Producing for Fulldome: One Company’s Story

Content for fulldome is still largely rooted in the planetariuma��s traditional role of informing people about astronomy and space in an imaginative and entertaining manner.

By Carolyn Collins Petersen, Vice-president, Loch Ness Productions

There is nothing wrong with this blend of education and entertainment: it’s perfectly normal and nothing to be worried about, even at a time when the technology of the domed theater is changing. The star projectors of the past are not necessarily going the way of the dinosaur; in some places, planetarium instruments are being joined or replaced by digital video systems that project stars and animated content onto the dome.

In a very real sense, technological changes have led to a schism of thinking in the planetarium community. Some people fear that fulldome facilities are becoming movie theaters where attendants just press the PLAY button (a skeptical, highly critical view). For others, technology is allowing audiences to explore the universe, using pre-rendered content and databases as dictated by audience and producer needs. This is my preferred, optimistic viewpoint.

As content producers, we at Loch Ness Productions follow the debates about fulldome’s effects quite closely. We got our start during the good old “slide projector” multi-image days, and have been creating content for domed theaters for nearly three decades. Recently we’ve converted much of our older “classic” content to fulldome. It has been an interesting project, spurred by demand from the largely educational segment of our market.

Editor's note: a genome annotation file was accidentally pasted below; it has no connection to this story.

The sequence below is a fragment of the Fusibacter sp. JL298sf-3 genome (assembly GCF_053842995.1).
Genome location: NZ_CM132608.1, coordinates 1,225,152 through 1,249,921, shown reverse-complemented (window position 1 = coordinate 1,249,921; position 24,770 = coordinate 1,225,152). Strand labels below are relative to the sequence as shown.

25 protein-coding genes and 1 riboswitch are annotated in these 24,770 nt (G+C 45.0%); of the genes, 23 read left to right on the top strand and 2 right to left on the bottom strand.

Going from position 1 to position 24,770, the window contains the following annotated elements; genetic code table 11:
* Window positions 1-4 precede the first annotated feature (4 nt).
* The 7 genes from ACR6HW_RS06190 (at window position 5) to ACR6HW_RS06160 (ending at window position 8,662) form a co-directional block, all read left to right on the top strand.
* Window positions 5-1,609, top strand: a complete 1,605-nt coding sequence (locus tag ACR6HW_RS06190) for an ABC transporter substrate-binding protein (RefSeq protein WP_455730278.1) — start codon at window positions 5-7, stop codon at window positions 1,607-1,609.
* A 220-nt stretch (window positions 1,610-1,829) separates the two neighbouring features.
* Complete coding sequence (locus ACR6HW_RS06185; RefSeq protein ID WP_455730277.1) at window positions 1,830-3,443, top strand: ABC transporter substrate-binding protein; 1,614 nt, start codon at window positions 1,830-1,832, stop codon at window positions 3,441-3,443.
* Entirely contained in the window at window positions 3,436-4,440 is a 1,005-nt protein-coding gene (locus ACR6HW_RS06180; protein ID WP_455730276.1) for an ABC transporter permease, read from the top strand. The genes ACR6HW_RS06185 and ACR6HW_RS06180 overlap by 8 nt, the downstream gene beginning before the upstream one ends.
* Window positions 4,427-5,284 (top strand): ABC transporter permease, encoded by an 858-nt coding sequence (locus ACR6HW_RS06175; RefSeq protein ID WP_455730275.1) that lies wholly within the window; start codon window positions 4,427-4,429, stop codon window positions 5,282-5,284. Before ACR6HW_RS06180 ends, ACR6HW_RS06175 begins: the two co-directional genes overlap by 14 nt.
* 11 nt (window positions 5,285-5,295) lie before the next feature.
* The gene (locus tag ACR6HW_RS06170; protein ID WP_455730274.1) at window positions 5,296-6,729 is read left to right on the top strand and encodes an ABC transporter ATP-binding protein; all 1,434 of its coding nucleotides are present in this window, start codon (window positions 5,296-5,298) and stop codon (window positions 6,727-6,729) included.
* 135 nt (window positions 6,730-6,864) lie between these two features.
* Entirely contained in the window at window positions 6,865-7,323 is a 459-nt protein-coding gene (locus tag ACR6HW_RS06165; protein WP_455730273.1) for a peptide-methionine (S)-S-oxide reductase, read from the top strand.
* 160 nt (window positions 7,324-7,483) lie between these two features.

How could our older classic shows be in demand? Simply put, they’re well-produced stories – always popular.  Many are “evergreen” in their topical treatment of astronomical themes.  Just as importantly, they have become enshrined in school schedules and curricula.  When we began the transition to fulldome, Loch Ness Productions had a built-in market of people who needed – and asked for — our shows in their new theaters.

To satisfy that demand, we animated the shows, adding visual nuances and motions to exploit as much of the fulldome feel as we could, working with the classic material as our starting point. Currently, seven shows from our classic catalog are available as digital fulldome presentations. Two more are in the rendering farm, and one of our new releases—the Seasonal Stargazing show set—is our first all-fulldome foray. It takes the old familiar “green arrow show” nicely into the digital realm.

Of course, Loch Ness Productions has storyboards for new created-specifically-for-fulldome shows, but while we’re searching for production funds to create them, our field-tested and repurposed content is doing quite nicely for the educational market. (You can see a “one-minute blast” demo of some of our shows at:  Fulldome demo )

ImageSeasonal Stargazing is a fulldome video “star talk” series created by Loch Ness Productions.

See also

Fulldome: Day of the Dome

Trends in Fulldome Production and Distribution: The Paper

Trends in Fulldome Production and Distribution ; The Slides

The Future of FullDome: Pioneering a New Medium

Introduction to FullDome Theaters

"FullDome" Digital Surround Theater Technology Ready to Explode into Special-Venue Markets

FullDome Summit/Int’l Planetarium Soc. Call for Papers

FullDome Focus: New & Exclusive coverage from Blooloop